'The Purge' should be purged
"The Purge" is a new film from little known writer/director James DeMonaco. The movie is set roughly 10 years in the future -- crime and unemployment are at an all-time low thanks to a program called The Purge.
Once a year, for 12 hours, all crime, including murder, is legal. The concept is this 12-hour window is used to purge all of the hatred and angst people build up all year long.
That idea in and of itself is interesting from psychological, societal and narrative standpoints.
It's one of those setups that begs some discussion either heading to or leaving the theater. What would you do if you could commit any crime with impunity?
The problem starts when the filmmakers answer that question completely differently than almost any audience member would.
"The Purge" would have us believe the majority of Americans would turn into sociopathic murderers. If The Purge were a real program, I would imagine the most common crime would be theft, people just trying to get ahead.
I just could not swallow the idea everyone in the immediate vicinity of the main characters suddenly turns into considerably less-interesting versions of the Joker.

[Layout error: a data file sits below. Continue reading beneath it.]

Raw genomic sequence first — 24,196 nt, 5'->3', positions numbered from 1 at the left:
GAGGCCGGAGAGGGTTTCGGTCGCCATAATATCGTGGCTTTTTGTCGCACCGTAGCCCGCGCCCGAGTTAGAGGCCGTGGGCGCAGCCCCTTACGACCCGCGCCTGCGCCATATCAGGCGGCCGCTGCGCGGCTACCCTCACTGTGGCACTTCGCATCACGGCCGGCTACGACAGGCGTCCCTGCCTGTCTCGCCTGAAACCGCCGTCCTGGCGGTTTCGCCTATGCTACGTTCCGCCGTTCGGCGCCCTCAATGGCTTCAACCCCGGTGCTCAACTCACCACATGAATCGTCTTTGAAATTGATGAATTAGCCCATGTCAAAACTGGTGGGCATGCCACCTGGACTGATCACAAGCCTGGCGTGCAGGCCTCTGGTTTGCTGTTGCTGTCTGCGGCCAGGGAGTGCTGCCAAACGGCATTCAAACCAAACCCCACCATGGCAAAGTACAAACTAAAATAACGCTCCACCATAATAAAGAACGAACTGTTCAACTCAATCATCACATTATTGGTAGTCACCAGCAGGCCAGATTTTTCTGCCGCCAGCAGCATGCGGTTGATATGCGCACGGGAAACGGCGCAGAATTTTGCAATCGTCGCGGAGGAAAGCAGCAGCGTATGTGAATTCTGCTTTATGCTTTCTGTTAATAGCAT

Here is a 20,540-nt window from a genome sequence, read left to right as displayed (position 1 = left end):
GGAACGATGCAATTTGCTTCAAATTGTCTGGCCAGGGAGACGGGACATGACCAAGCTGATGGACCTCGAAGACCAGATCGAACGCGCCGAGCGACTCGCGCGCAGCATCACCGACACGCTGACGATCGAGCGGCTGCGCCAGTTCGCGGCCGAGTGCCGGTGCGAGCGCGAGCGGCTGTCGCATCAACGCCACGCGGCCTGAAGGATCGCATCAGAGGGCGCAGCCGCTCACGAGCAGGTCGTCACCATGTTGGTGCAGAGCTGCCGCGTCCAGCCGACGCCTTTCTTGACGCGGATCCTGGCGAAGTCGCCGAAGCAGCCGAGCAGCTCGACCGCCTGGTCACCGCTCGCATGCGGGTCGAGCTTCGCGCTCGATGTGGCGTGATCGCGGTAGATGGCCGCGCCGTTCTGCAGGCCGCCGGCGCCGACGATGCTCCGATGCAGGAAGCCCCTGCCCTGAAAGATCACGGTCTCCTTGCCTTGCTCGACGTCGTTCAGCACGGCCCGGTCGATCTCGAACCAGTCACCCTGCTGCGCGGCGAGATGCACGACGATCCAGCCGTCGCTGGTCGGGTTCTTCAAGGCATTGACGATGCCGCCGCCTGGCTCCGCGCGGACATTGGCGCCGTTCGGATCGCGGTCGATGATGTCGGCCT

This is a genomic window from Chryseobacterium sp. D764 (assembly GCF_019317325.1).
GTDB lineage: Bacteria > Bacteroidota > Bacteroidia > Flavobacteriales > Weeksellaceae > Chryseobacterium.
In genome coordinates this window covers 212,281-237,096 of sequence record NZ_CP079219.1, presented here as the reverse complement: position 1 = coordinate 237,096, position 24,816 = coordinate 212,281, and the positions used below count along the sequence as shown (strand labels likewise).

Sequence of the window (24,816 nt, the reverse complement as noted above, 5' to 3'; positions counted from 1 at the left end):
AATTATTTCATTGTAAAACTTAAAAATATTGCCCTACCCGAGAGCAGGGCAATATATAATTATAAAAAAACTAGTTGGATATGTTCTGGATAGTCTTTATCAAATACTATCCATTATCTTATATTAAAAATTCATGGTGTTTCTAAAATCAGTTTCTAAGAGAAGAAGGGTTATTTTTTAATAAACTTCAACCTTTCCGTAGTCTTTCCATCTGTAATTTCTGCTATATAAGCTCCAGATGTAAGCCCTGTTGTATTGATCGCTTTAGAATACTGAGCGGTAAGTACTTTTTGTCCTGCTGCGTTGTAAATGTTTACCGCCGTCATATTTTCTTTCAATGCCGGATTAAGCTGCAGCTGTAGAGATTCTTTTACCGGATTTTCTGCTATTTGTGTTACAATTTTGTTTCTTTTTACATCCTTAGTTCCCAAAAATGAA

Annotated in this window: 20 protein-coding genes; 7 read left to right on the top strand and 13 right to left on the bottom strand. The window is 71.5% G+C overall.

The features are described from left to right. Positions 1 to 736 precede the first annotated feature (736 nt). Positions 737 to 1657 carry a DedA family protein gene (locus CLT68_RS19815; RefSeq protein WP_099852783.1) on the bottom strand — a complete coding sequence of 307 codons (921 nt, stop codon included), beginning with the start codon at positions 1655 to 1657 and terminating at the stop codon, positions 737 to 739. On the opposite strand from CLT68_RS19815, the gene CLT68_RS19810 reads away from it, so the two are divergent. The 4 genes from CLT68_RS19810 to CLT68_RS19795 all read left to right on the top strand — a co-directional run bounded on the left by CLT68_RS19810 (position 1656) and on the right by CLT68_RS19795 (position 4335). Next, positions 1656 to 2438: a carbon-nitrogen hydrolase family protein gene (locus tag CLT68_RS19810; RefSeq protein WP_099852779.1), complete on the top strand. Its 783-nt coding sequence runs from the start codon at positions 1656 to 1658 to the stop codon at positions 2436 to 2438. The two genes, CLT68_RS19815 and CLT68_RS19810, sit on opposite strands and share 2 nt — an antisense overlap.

From a broad standpoint, the narrative is broken. A closer inspection reveals hairline cracks through every chunk of the film. The writing is exceptionally poor, the set design and effects are weak at best, and the acting fails to build any human connections to the story.
Much like the titular justice program, "The Purge" ultimately fails at its primary objective -- catharsis.
The Purge is supposed to be about release, about ridding oneself of all the negative feelings we carry around. Quite the contrary, "The Purge" left me feeling far more negative than when I walked into the theater.
2 out of 6 stars
James Gerstner works at the Fort Hays State University Foundation and is the founder and editor of Six Horizons Media at sixhorizons.com.
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